5. There is no ‘free-speech right’ to suppress other people’s speech.

Big Tech frequently argues they have a free-speech right to suppress other people’s free speech. That is head-spinning, Orwellian logic. No American has a “free-speech right” to shut down another person’s free speech. Similarly, Big Tech has no “free-speech right” to shut down free speech in the primary venue by which Americans share their political, cultural, and religious speech and ideas.

6. There is no legitimate slippery slope argument.

Big Tech frequently argues that state legislation to protect online free-speech rights would force newspaper editorial boards to post all submissions and points of view on an issue, require bakers to bake cakes with any message any customer wishes, no matter how offensive, etc. That is simply false. Legislation to protect online free speech can and should be crafted to apply narrowly to user-based social media platforms with dominant market share. The primary purpose of newspapers is for the news entity to report the news and share its editorial views. The primary purpose of cake-bakers is to make delicious desserts. By contrast, the primary purpose of social media platforms is for users themselves to share their views with each other. Those would be the only entities impacted by state legislation protecting online free speech.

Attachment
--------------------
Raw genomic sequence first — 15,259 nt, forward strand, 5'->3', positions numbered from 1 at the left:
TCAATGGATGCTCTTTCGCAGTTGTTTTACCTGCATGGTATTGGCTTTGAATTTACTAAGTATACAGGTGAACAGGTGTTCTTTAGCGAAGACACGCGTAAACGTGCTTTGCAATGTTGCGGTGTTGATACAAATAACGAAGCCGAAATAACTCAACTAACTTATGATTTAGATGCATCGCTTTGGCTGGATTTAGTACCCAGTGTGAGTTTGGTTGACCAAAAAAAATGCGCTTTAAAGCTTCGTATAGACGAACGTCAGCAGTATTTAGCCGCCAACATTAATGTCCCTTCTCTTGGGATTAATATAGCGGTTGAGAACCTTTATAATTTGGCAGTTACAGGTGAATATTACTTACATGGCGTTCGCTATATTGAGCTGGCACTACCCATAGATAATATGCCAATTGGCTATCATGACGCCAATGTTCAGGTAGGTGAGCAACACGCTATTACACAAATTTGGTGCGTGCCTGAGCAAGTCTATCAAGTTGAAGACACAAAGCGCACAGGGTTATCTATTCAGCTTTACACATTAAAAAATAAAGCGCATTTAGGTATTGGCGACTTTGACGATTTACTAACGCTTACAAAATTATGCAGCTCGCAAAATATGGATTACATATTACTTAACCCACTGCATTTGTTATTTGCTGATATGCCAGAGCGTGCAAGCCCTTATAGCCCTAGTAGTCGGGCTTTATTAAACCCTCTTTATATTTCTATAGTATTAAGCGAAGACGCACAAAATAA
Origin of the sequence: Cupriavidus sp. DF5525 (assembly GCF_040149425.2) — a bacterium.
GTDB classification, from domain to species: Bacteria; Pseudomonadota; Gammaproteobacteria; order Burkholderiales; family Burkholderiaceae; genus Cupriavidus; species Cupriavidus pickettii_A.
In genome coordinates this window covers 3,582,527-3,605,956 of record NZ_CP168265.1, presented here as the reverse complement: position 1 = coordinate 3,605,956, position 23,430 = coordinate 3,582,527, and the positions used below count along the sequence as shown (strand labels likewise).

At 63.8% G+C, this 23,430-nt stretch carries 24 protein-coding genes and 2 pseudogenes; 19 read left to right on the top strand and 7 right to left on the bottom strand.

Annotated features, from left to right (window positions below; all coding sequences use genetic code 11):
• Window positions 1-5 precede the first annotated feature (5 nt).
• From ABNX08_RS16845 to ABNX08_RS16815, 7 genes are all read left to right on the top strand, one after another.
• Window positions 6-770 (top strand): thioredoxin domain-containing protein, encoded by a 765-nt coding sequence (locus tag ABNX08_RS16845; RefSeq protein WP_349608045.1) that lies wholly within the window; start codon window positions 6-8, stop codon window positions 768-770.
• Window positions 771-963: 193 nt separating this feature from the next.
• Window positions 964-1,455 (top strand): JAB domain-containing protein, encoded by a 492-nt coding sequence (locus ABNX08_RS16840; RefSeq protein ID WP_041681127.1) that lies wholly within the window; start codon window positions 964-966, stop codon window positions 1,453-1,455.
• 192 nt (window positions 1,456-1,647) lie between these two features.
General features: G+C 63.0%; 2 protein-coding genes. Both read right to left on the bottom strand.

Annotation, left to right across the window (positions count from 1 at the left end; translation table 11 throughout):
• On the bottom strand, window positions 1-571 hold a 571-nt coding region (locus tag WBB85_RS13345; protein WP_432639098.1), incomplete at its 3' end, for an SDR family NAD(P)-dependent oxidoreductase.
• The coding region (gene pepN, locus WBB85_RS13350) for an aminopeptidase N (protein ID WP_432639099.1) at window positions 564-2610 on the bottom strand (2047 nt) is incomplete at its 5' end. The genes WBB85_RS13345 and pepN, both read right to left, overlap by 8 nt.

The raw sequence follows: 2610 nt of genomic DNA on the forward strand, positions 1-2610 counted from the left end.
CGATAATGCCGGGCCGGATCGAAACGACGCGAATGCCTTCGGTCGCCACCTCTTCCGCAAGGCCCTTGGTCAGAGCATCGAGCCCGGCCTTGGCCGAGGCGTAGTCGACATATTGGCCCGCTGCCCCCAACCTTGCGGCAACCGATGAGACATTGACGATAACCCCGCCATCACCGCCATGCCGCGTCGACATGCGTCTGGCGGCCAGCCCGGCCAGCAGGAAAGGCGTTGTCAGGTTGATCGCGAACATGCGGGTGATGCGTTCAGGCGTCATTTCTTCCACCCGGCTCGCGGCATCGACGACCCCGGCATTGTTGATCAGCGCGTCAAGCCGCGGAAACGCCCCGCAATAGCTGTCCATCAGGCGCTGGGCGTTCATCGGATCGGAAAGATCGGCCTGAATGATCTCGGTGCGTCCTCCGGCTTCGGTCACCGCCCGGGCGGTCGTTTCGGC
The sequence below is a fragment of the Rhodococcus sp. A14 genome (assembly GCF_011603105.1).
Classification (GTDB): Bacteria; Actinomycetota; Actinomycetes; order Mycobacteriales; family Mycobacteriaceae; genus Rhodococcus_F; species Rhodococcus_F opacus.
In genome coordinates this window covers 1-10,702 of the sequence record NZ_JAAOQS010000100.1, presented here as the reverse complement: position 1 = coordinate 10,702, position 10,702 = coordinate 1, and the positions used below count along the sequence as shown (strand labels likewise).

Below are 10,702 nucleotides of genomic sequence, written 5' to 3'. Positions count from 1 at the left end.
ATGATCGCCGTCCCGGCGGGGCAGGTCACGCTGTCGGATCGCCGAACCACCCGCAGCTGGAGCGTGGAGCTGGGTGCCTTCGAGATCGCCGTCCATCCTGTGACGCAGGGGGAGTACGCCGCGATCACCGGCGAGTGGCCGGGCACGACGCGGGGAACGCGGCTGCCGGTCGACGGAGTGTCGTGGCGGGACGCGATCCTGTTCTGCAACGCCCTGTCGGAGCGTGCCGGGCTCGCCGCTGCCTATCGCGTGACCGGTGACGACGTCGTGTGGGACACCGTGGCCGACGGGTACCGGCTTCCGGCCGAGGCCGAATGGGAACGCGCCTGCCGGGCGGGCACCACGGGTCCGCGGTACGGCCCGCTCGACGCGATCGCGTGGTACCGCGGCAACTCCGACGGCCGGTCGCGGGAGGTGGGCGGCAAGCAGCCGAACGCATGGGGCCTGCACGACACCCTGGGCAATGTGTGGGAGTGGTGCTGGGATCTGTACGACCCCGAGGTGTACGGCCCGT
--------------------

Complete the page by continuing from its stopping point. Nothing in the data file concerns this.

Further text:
7. Social media platforms should still be permitted to censor sexual obscenity and excessive violence.

Big Tech frequently argues that legislation protecting online free speech would mean social media would be inundated with pornography and calls for violence. However, Section 230 of the federal Communications Decency Act, which preempts state laws, explicitly allows social media platforms to censor sexual obscenity and excessive violence. Properly crafted state legislation could explicitly confirm social media platforms’ ability to censor such material as well.

Conclusion

The safeguarding of individual liberty requires government to secure our unalienable rights from all threats, including threats from non-government actors. Indeed, the Founding Fathers clearly explained that this is the primary reason governments are instituted among men.

Today, a small number of giant Big Tech corporations have secured monopoly power over the primary means by which Americans exercise their free-speech rights. Even worse, they have nefariously and dangerously used that power to suppress free speech, all while benefiting from special government rules, regulations, and tax codes that have allowed them to make billions of dollars.

State legislators not only can take immediate and powerful action to secure our free-speech rights from abusive Big Tech censorship, they must take such action if they are to properly fulfill their duty to protect the rights of the citizens of their respective states.

AB 530 may be the solution, among others like those that other states are pursuing, to address the worst proclivities of today’s social media companies.

 

Thank you for your time today.

 

For more information about The Heartland Institute’s work, please visit our websites at www.heartland.org or http:/news.heartland.org, or call Cameron Sholty at 312/377-4000. You can reach Cameron Sholty by email at csholty@heartland.org. 

Author
James Taylor is president of The Heartland Institute.
jtaylor@heartland.org